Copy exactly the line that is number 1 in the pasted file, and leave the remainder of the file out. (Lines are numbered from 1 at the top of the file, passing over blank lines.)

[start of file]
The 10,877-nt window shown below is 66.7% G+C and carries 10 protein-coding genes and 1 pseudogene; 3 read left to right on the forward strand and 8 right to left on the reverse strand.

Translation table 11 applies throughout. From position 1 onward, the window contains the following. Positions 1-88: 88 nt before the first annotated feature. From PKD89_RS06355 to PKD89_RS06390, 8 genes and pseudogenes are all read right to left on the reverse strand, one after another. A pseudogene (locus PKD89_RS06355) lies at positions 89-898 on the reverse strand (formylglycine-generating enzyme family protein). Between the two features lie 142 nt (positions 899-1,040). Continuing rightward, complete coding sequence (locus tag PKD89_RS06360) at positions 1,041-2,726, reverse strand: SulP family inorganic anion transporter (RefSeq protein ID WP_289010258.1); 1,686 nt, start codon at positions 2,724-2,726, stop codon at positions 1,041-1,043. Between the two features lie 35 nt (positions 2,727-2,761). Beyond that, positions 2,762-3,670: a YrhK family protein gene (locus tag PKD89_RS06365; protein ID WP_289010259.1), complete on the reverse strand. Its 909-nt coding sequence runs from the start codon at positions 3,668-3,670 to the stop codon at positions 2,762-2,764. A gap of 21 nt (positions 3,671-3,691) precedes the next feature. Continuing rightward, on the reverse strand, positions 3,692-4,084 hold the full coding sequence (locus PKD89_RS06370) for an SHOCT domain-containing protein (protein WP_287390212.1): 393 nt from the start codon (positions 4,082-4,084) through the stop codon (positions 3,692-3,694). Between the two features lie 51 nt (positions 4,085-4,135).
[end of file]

The 10,877-nt window shown below is 66.7% G+C and carries 10 protein-coding genes and 1 pseudogene; 3 read left to right on the forward strand and 8 right to left on the reverse strand.